Jannah Theme License is not validated, Go to the theme options page to validate the license, You need a single license for each domain name.

Asia shares rally to ease inflation fears

Atheer – External Sources

Relief swept across Asian share markets on Monday, after the latest US jobs report managed to impress with its strength, while also easing fears of inflation and faster rate hikes, something that sharpened risk appetites globally.

According to Reuters, MSCI’s broadest index of Asia-Pacific shares outside Japan climbed 1.3 percent, poised for a third session of gains. South Korea rose one percent while Australia’s main index added 0.7 percent, boosted by mining shares on news that Australia could be exempt from new US trade tariffs on steel and aluminum imports. E-Mini futures for the S&P 500 put on another 0.3 percent.

Japan’s Nikkei jumped 1.2 percent, showing little immediate reaction as Prime Minister Shinzo Abe came under renewed fire over suspicions of cronyism involving the sale of state-owned land.

Inflation worries faded on Friday after US data showed nonfarm payrolls jumped by 313,000 jobs last month, but annual growth in average hourly earnings slowed to 2.6 percent after a spike in January.

The pullback in wages tempered speculation the Federal Reserve would project four rate hikes, or dot plots, at its policy meeting next week, instead of the current three.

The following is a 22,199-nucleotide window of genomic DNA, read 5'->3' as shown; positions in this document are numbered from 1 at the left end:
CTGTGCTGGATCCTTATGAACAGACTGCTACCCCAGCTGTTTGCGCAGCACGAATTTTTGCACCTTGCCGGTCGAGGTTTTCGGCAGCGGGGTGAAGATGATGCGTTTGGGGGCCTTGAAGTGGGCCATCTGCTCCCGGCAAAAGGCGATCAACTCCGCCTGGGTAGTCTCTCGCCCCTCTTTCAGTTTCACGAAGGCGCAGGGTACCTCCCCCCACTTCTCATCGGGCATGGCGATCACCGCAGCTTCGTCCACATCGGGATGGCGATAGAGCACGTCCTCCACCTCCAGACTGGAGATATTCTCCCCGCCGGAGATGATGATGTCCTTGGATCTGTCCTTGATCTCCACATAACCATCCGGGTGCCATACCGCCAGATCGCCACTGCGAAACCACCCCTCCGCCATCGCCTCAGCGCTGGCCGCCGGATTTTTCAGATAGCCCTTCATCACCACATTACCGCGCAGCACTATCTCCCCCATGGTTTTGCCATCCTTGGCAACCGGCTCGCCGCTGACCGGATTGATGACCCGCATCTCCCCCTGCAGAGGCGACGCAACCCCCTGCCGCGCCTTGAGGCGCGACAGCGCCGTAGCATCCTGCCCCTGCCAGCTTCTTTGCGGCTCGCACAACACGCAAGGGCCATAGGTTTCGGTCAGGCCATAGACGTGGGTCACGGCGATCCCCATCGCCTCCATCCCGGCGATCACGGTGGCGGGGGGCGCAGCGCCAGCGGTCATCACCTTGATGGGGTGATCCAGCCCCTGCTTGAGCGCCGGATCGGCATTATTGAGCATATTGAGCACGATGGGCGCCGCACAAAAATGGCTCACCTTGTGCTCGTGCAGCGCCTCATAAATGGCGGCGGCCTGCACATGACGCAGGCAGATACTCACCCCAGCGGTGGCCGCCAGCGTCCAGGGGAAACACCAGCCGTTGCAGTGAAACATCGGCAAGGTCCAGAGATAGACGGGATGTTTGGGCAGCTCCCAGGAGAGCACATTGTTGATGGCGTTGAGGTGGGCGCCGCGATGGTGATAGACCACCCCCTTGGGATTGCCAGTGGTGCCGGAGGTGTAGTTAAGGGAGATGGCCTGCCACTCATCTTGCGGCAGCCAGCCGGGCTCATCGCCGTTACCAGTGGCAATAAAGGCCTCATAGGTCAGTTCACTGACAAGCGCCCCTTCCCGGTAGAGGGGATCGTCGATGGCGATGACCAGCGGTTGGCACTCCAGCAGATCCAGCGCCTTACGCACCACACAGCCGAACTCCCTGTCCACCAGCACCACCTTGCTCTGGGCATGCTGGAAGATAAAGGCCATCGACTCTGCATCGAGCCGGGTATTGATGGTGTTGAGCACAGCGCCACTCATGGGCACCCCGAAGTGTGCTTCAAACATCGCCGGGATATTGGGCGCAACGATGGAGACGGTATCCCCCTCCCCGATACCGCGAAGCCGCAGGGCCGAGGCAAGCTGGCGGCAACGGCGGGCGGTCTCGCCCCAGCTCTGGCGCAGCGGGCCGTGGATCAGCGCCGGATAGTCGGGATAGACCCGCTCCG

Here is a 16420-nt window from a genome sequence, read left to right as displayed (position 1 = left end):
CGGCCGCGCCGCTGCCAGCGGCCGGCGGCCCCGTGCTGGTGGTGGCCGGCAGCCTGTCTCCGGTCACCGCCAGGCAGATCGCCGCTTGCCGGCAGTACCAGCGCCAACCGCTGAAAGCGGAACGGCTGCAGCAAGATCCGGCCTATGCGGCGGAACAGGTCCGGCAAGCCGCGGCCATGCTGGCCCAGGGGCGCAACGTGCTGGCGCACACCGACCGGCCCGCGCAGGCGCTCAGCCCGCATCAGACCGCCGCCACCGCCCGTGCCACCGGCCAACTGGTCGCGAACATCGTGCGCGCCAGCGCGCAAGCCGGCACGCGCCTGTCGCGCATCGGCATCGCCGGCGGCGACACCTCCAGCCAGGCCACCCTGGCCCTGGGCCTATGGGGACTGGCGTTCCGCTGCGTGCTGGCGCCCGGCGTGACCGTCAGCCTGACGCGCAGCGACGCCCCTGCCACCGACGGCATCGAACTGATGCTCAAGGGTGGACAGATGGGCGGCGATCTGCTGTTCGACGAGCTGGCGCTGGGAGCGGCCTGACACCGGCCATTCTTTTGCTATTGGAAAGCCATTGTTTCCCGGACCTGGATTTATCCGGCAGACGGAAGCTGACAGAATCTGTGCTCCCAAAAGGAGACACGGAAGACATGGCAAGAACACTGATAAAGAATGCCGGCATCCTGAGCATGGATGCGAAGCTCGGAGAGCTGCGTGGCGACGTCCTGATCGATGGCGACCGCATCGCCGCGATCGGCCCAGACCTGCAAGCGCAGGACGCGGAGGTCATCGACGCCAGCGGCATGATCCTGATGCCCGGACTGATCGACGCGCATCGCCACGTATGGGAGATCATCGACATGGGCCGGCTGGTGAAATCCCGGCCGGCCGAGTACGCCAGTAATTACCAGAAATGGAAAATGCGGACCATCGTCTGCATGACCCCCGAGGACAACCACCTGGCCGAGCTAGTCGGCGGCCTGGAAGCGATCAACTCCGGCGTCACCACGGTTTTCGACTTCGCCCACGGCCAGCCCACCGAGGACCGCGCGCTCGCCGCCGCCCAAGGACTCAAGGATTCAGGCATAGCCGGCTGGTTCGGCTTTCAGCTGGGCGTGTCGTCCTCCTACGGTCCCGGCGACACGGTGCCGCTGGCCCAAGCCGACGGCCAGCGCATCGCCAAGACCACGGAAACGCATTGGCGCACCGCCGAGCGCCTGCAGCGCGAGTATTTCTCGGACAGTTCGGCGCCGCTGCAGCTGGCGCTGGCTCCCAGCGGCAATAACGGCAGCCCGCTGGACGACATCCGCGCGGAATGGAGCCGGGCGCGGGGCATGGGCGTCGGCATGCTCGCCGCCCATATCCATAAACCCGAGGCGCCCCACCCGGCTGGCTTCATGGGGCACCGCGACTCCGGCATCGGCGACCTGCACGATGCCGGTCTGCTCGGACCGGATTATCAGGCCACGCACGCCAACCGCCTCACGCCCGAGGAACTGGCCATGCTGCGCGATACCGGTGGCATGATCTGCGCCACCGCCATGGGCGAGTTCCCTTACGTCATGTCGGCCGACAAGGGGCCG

“The release threaded the stock needle perfectly, exhibiting strong overall net job adds alongside an increase in the participation rate and tepid wages suggesting that labour demand is being met by new entrants into the workforce,” said analysts at JPMorgan in a note.

“In reality though the market is probably reading too much into a single jobs report,” they cautioned.

“A fourth dot on the 21st of March may have been averted but the labour market is increasingly demonstrating evidence of tightness and this will inevitably translate into upside wage pressure.”

For now, Wall Street was happy to take the data at face value and the Dow jumped 1.77 percent, while the S&P 500 gained 1.74 percent and the Nasdaq 1.79 percent.

On the week, the S&P rose 3.5 percent, the Dow 3.25 percent and Nasdaq 4.2 percent.

The jobs news likewise lifted riskier currencies, including the Mexican peso and the Canadian and Australian dollars, while weighing on the safe-haven yen.

Those cross currents left the US dollar a shade lower against a basket of currencies at 89.973. The euro was last up a fraction at $1.2323.

The dollar edged down on the yen to 106.38, having bounced 0.5 percent on Friday.

Investors had trimmed holdings of yen last week following news that US President Donald Trump was prepared to meet with North Korea’s Kim Jong Un, in what would be a potential breakthrough in nuclear tensions in the region.

US officials on Sunday defended Trump’s decision, saying that the move was not just for show and not a gift to Pyongyang.

The mix of brisk US economic growth and restrained inflation was a positive one for most commodities.

Spot gold was steady on Monday at $1,323.61 per ounce.

Brent crude futures rose seven cents to $65.56 a barrel, after surging almost three percent on Friday. US crude futures rose six cents to $62.10 per barrel.

Related Articles

Leave a Reply

Your email address will not be published. Required fields are marked *

Back to top button